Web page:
You state that adaptive interventions are protocolized, but then you stated that clinical judgment can be part of an adaptive intervention. How can this be?
Yes, we agree with both statements. It is a common misconception that clinical judgment is at odds with a protocolized/manualized intervention, but this is not true.
In many settings, there is no evidence to suggest that one intervention is better or worse than another; here, clinical judgment must be used to make a decision about which treatment to offer. In fact, most real-world biobehavioral or educational interventions utilize some form of clinical judgment. The ultimate goal of an adaptive intervention is to guide the most critical decisions, not replace clinical judgment. Further, an adaptive intervention can also be designed to help guide when clinical judgment is most necessary.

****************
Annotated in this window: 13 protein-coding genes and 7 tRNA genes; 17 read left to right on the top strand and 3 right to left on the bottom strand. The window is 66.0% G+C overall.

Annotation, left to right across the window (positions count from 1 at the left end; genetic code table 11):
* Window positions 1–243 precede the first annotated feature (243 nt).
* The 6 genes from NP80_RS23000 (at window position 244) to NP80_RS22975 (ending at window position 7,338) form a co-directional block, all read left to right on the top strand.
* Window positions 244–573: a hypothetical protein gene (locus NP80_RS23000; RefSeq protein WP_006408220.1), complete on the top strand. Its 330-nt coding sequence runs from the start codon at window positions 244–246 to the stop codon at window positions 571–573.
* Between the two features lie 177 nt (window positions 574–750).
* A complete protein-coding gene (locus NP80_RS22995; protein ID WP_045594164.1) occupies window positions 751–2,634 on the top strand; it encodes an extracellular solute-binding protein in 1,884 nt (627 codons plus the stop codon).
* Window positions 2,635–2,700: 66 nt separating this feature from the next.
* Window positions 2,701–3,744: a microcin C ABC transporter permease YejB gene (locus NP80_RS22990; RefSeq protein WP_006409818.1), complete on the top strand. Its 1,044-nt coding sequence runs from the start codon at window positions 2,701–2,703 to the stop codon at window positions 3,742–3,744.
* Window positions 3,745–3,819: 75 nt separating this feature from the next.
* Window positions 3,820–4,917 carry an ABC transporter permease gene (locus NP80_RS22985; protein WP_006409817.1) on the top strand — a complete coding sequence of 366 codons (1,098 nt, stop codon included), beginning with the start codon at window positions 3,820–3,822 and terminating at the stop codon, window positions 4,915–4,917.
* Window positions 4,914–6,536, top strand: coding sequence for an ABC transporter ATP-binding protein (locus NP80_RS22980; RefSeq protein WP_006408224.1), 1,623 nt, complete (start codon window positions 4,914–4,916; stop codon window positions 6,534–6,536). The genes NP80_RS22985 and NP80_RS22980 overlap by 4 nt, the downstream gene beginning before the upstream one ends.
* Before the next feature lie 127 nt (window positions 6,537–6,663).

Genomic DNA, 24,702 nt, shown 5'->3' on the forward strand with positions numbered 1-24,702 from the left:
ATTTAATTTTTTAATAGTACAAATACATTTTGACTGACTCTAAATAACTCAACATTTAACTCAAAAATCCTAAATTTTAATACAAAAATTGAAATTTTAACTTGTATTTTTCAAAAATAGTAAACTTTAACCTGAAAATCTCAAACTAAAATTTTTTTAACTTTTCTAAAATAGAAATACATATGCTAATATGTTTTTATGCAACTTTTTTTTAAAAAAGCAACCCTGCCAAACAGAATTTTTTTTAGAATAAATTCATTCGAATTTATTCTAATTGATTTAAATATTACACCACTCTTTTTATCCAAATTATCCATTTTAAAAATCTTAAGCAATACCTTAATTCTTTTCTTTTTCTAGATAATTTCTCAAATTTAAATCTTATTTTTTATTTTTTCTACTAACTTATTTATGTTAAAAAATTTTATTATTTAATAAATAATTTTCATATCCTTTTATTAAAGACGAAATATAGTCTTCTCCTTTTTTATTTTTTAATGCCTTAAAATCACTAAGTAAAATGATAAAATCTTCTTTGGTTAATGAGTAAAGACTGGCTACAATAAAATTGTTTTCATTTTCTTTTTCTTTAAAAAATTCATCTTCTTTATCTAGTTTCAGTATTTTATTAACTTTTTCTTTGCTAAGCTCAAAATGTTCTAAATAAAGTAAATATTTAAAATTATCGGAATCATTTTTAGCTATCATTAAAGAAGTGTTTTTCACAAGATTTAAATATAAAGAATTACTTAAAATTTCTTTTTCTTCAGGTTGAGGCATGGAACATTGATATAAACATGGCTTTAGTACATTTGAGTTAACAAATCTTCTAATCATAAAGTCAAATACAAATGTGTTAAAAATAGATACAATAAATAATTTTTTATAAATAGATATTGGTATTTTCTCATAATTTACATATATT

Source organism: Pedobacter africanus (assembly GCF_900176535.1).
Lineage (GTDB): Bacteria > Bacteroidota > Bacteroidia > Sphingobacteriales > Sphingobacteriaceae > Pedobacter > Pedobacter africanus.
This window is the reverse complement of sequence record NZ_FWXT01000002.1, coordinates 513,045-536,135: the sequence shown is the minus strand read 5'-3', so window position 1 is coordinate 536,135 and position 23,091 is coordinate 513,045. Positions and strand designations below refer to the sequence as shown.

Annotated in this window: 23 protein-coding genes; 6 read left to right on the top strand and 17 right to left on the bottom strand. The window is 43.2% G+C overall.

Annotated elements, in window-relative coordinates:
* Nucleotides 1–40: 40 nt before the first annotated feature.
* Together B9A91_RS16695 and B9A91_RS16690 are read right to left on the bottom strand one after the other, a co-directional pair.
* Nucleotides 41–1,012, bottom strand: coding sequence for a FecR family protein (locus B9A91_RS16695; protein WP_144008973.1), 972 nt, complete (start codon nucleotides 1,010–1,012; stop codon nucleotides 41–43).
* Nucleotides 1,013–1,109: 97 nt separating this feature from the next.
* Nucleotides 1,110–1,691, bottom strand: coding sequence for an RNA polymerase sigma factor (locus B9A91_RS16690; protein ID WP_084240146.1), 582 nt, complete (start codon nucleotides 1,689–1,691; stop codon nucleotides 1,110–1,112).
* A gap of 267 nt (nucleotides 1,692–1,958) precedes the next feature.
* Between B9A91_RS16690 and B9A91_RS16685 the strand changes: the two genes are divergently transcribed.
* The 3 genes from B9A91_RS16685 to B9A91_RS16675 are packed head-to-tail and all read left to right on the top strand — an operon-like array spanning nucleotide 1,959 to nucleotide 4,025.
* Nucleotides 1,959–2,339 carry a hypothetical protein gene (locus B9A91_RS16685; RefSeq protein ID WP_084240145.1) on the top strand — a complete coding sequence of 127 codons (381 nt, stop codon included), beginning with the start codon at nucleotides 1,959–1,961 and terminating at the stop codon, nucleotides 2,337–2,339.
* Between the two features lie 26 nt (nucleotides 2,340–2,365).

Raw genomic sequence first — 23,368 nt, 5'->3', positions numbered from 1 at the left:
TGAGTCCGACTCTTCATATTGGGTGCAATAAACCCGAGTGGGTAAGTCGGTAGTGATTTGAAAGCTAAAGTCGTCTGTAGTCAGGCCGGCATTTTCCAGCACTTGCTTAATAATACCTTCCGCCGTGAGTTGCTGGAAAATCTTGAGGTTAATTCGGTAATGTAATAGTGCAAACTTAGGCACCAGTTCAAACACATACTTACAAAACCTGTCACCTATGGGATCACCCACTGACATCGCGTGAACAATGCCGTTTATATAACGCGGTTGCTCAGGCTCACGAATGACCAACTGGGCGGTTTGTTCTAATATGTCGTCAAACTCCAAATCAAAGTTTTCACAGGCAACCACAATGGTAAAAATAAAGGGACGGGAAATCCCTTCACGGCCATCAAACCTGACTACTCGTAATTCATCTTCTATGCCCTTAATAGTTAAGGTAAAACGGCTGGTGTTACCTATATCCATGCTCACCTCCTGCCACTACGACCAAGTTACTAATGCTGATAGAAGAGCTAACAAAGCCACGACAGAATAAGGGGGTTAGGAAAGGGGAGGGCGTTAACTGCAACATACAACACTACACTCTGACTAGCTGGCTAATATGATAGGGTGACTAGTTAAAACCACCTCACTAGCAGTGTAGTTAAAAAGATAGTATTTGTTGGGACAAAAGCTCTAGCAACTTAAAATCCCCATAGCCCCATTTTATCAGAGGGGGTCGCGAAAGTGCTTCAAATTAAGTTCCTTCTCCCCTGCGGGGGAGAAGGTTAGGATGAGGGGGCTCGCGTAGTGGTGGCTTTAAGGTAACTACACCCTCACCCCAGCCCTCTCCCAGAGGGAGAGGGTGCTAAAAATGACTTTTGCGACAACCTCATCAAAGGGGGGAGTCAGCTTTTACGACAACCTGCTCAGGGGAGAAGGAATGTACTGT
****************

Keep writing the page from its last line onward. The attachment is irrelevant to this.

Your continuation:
Hybrid Experimental Designs for Developing Mobile Interventions
Optimization of Adaptive Interventions
Leveraging digital technology to improve employee health and well-being: New intervention and experimental approaches
Advances in Adaptive Interventions to Improve Outcomes for Individuals with SUD and HIV
Optimizing the Adaptation and Personalization of SUD Services
LET’S STAY IN TOUCH
Join the d3center Mailing List
Keep up to date with the latest news, events, software releases, learning modules, and resources from the d3center.